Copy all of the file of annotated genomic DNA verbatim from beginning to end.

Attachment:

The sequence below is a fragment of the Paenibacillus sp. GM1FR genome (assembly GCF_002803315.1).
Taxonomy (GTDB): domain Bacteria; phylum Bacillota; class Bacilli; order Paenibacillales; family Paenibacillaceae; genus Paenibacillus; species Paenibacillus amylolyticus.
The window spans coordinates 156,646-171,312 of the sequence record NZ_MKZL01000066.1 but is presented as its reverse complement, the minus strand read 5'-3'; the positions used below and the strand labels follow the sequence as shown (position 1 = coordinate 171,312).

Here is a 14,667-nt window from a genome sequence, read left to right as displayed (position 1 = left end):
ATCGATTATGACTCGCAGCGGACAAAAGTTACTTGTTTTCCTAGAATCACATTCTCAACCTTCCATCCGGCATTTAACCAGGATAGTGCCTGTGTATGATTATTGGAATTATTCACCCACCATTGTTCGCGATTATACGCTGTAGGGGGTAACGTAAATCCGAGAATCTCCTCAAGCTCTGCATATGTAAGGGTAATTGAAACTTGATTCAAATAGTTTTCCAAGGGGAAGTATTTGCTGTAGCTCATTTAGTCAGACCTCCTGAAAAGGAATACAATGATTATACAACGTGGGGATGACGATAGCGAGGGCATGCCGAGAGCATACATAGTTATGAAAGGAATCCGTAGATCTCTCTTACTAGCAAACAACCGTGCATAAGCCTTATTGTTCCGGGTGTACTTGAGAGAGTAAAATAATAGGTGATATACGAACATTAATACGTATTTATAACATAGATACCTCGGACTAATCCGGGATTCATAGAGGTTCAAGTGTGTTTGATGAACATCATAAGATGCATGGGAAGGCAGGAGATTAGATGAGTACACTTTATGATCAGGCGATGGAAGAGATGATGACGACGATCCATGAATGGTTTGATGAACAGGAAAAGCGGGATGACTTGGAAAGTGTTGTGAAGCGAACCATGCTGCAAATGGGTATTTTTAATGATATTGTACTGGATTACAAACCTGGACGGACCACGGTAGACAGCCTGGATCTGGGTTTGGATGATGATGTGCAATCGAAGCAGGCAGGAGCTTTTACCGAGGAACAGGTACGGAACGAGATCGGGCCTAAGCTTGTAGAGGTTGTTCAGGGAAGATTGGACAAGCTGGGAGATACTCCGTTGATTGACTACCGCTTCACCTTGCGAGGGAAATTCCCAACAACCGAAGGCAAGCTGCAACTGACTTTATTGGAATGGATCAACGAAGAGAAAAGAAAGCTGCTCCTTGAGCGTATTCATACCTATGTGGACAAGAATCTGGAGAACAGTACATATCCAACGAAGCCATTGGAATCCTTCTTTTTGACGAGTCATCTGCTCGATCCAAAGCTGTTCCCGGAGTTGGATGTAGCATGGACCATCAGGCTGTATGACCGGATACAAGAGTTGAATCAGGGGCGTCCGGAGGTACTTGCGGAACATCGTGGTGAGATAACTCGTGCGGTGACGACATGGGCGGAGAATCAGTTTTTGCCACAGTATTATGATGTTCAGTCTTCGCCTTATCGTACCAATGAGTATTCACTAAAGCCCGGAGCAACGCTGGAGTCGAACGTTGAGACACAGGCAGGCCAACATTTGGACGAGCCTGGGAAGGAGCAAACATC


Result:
The sequence below is a fragment of the Paenibacillus sp. GM1FR genome (assembly GCF_002803315.1).
Taxonomy (GTDB): domain Bacteria; phylum Bacillota; class Bacilli; order Paenibacillales; family Paenibacillaceae; genus Paenibacillus; species Paenibacillus amylolyticus.
The window spans coordinates 156,646-171,312 of the sequence record NZ_MKZL01000066.1 but is presented as its reverse complement, the minus strand read 5'-3'; the positions used below and the strand labels follow the sequence as shown (position 1 = coordinate 171,312).

Here is a 14,667-nt window from a genome sequence, read left to right as displayed (position 1 = left end):
ATCGATTATGACTCGCAGCGGACAAAAGTTACTTGTTTTCCTAGAATCACATTCTCAACCTTCCATCCGGCATTTAACCAGGATAGTGCCTGTGTATGATTATTGGAATTATTCACCCACCATTGTTCGCGATTATACGCTGTAGGGGGTAACGTAAATCCGAGAATCTCCTCAAGCTCTGCATATGTAAGGGTAATTGAAACTTGATTCAAATAGTTTTCCAAGGGGAAGTATTTGCTGTAGCTCATTTAGTCAGACCTCCTGAAAAGGAATACAATGATTATACAACGTGGGGATGACGATAGCGAGGGCATGCCGAGAGCATACATAGTTATGAAAGGAATCCGTAGATCTCTCTTACTAGCAAACAACCGTGCATAAGCCTTATTGTTCCGGGTGTACTTGAGAGAGTAAAATAATAGGTGATATACGAACATTAATACGTATTTATAACATAGATACCTCGGACTAATCCGGGATTCATAGAGGTTCAAGTGTGTTTGATGAACATCATAAGATGCATGGGAAGGCAGGAGATTAGATGAGTACACTTTATGATCAGGCGATGGAAGAGATGATGACGACGATCCATGAATGGTTTGATGAACAGGAAAAGCGGGATGACTTGGAAAGTGTTGTGAAGCGAACCATGCTGCAAATGGGTATTTTTAATGATATTGTACTGGATTACAAACCTGGACGGACCACGGTAGACAGCCTGGATCTGGGTTTGGATGATGATGTGCAATCGAAGCAGGCAGGAGCTTTTACCGAGGAACAGGTACGGAACGAGATCGGGCCTAAGCTTGTAGAGGTTGTTCAGGGAAGATTGGACAAGCTGGGAGATACTCCGTTGATTGACTACCGCTTCACCTTGCGAGGGAAATTCCCAACAACCGAAGGCAAGCTGCAACTGACTTTATTGGAATGGATCAACGAAGAGAAAAGAAAGCTGCTCCTTGAGCGTATTCATACCTATGTGGACAAGAATCTGGAGAACAGTACATATCCAACGAAGCCATTGGAATCCTTCTTTTTGACGAGTCATCTGCTCGATCCAAAGCTGTTCCCGGAGTTGGATGTAGCATGGACCATCAGGCTGTATGACCGGATACAAGAGTTGAATCAGGGGCGTCCGGAGGTACTTGCGGAACATCGTGGTGAGATAACTCGTGCGGTGACGACATGGGCGGAGAATCAGTTTTTGCCACAGTATTATGATGTTCAGTCTTCGCCTTATCGTACCAATGAGTATTCACTAAAGCCCGGAGCAACGCTGGAGTCGAACGTTGAGACACAGGCAGGCCAACATTTGGACGAGCCTGGGAAGGAGCAAACATC